In one preparation of an adsorptive structure, a flowable dispersion may be prepared comprising the oligomer and the particulate adsorbent material. The dispersion may then be applied to a surface of a substrate and heated to an effective temperature to form the ceramic composition. The dispersion may be applied by any known means of application. In particular, the dispersion may be applied by spray, brush, spin or dip coating or any combination thereof. Further, static or dynamic coating methods may be used in applying a coating comprising single or multiple layers. In the static method, a slurry of particulate adsorptive material, preferably carbon particles, in a silazane polymer solution is applied as a wet coating to the surface of the substrate, and solvent removed by application of heat and/or vacuum. Depending on the concentration of the carbon particles and the viscosity of the solution, a coating of 1 to about 20 carbon particles in thickness may be obtained in a single coating cycle. According to the dynamic coating method, the slurry is forced from a reservoir through a tubular column that is to be coated under inert gas pressure. A slug of the slurry moves ahead of the gas phase, leaving behind a film adhering to the interior column wall. As the slug moves forward, an annular transition segment of the slurry, having roughly a conical inside surface, moves along the wall behind the slug intermediate the slug and the wet, stable cylindrical film that is deposited on the wall. The thickness of the stable film is a function of the angle between the wall and the interior conical surface of this transition segment. It has been found that thicker films are associated with both high carbon concentration in the slurry and a relatively steep angle between the slug and substrate, i.e., both the advancing angle at which the front face of the slug meets the substrate, and the trailing angle between the transition segment and the substrate; and further that the steepness of the angle varies directly with the gas pressure.

In another preparation, the ceramic matrix composition is formed from heating a coherent precursor mass comprising the oligomer. The precursor mass may be formed from a dispersion comprising the particulate adsorptive material and the oligomer. Upon heating, the precursor mass produces a coherent body comprising the particulate adsorptive material dispersed in a matrix comprising the ceramic composition. Alternatively, the adsorptive particulate material may be applied over the surface of the coherent precursor mass comprising the oligomer. The resultant combination of the oligomer and the particulate adsorptive material may thereafter be heated to form a coherent body comprising the structure wherein the ceramic composition having the adsorptive material is dispersed over the ceramic composition surface.

Adsorptive coatings and structures generally of the type described hereinabove may be utilized in a chromatographic separation method. According to such separation method, a mobile fluid phase containing an analyte is contacted with a stationary phase comprising particulate adsorptive material that is lodged in a matrix comprising an amorphous non-glassy ceramic composition and/or adhered to an underlying surface via a film comprising an amorphous non-glassy ceramic composition. The ceramic composition comprising an element selected from the group consisting of silicon, a Group III metal, a Group IVA metal, a Group IVB metal, and combinations thereof. The nature of the ceramic composition is the same as described above. The stationary phase of this embodiment may be comprised of a packing for a chromatographic column or solid phase extraction device. The packing may be comprised of discrete adsorptive bodies as discussed herein having particulate adsorptive material lodged in a matrix of ceramic composition. Alternatively, the stationary phase comprises a ceramic film on the interior surface of a chromatographic column with the particulate adsorptive material being lodged in the film and/or adhered to the interior surface via the film. Preferably, the ceramic composition is not irreversibly adsorptive of an analyte contained in the mobile phase, more preferably not irreversibly adsorptive of any component of the mobile phase other than a carrier fluid. Most preferably, the ceramic composition is also not irreversibly adsorptive of the carrier fluid.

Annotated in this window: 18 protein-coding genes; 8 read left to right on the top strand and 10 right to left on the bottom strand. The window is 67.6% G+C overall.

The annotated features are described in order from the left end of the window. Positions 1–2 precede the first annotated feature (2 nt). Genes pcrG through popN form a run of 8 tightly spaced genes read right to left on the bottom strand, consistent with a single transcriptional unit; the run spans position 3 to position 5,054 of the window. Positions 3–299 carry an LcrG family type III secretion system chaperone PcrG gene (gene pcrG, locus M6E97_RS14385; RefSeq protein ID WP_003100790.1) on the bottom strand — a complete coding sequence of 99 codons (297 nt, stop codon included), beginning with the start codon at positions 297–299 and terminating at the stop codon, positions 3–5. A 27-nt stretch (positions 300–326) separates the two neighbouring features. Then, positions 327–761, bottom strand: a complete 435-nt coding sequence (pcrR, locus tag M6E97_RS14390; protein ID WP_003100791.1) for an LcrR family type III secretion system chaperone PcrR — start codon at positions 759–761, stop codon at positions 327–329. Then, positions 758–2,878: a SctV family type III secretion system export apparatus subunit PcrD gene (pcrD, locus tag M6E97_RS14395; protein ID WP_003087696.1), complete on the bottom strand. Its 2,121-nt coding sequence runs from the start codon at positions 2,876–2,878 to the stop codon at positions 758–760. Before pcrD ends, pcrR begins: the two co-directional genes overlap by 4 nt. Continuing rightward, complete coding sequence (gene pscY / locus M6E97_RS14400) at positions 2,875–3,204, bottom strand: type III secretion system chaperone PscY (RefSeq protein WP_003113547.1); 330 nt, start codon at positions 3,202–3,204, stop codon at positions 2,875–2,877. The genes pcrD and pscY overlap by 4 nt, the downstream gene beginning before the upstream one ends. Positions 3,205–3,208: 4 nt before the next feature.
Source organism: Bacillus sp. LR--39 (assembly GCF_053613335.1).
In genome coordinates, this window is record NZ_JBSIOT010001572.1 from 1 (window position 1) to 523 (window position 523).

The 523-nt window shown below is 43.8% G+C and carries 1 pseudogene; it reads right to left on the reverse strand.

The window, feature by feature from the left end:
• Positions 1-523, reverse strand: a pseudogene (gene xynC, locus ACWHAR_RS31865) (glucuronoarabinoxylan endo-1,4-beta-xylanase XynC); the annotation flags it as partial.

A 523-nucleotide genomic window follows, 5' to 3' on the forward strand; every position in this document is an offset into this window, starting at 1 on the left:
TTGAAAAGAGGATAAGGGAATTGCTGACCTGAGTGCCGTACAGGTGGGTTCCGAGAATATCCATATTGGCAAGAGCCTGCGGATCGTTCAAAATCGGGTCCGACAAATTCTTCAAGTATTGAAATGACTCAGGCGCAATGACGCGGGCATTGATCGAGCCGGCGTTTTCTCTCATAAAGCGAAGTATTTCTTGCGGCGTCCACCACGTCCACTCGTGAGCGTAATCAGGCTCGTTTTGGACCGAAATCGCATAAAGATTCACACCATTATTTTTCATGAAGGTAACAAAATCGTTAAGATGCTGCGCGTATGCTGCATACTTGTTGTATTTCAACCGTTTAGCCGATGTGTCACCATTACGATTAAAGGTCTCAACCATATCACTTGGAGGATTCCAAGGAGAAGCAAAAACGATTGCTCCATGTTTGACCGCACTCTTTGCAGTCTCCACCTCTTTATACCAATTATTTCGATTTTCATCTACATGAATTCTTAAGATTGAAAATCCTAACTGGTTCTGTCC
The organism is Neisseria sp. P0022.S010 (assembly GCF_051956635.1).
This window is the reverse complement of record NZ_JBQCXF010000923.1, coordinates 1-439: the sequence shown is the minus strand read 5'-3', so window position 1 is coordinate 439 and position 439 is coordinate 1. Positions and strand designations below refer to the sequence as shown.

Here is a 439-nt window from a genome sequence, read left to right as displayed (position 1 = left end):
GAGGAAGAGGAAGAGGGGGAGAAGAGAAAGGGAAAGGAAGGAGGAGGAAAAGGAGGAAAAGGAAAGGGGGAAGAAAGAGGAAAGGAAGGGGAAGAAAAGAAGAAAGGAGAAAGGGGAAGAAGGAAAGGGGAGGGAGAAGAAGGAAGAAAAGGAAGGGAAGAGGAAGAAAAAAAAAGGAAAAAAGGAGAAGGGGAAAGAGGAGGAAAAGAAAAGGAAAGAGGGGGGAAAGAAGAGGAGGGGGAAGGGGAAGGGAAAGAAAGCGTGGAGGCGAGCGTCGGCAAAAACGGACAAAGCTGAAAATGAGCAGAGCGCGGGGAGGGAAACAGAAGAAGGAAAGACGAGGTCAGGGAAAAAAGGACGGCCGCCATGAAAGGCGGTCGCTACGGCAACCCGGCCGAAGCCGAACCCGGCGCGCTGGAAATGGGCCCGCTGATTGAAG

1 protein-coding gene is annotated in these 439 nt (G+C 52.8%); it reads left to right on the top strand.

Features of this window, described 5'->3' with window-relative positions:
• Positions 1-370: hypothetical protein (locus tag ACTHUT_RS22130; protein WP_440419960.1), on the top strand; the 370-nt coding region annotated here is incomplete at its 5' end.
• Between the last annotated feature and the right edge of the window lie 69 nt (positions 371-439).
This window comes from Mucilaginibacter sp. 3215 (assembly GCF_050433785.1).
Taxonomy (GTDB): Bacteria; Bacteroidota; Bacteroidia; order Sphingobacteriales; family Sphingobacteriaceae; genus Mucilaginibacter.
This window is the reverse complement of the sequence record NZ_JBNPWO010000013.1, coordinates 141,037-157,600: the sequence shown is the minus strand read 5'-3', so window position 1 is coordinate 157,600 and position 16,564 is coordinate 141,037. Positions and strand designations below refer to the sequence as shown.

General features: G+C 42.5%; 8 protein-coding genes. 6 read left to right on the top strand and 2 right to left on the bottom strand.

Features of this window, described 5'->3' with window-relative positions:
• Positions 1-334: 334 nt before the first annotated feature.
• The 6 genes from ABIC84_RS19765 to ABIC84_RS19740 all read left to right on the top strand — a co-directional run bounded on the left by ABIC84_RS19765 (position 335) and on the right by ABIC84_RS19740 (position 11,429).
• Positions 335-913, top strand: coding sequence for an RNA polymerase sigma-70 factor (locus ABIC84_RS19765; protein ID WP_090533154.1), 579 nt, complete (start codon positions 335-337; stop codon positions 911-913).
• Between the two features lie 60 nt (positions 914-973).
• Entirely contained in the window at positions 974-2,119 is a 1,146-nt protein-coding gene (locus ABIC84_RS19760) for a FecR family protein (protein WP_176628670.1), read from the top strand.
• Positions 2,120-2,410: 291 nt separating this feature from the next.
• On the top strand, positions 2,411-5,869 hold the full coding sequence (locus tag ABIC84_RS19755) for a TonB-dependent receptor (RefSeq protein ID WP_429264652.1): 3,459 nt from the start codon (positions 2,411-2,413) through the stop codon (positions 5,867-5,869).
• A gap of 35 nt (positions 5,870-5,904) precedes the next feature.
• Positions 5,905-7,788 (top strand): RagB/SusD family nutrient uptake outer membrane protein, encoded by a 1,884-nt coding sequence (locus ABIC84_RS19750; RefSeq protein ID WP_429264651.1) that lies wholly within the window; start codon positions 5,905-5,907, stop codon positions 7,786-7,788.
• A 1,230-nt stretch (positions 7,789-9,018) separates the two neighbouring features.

The present invention contemplates chromatographic methods including GC, liquid chromatography, PLOT, SPE, Maldi, TLC, and SPME. Depending on the type of chromatography being performed, the form of the ceramic composition may vary. For example, the ceramic composition may be in the form of a film or adsorptive bed, as previously described. For example, if high molecular weight analytes are to be chromatographically separated, then a thin film is preferred to minimize strong adsorption of the analytes to the film or low surface area adsorptive bed. If low molecular weight/low boiling point analytes are to be analyzed, then an adsorptive bed comprised of high surface area porous solids is preferred to effectively separate the analytes.

In another embodiment of the present invention, a chromatographic separation device comprising a tubular column and, on a wall of said column, a coating is contemplated. The coating is a film comprising an amorphous non-glassy ceramic composition and a particulate adsorptive material. The adsorptive material is lodged in the film and/or adhered via the film to the wall. The ceramic composition comprises an element selected from the group consisting of silicon, a Group III metal, a Group IVA metal, a Group IVB metal, and combinations thereof.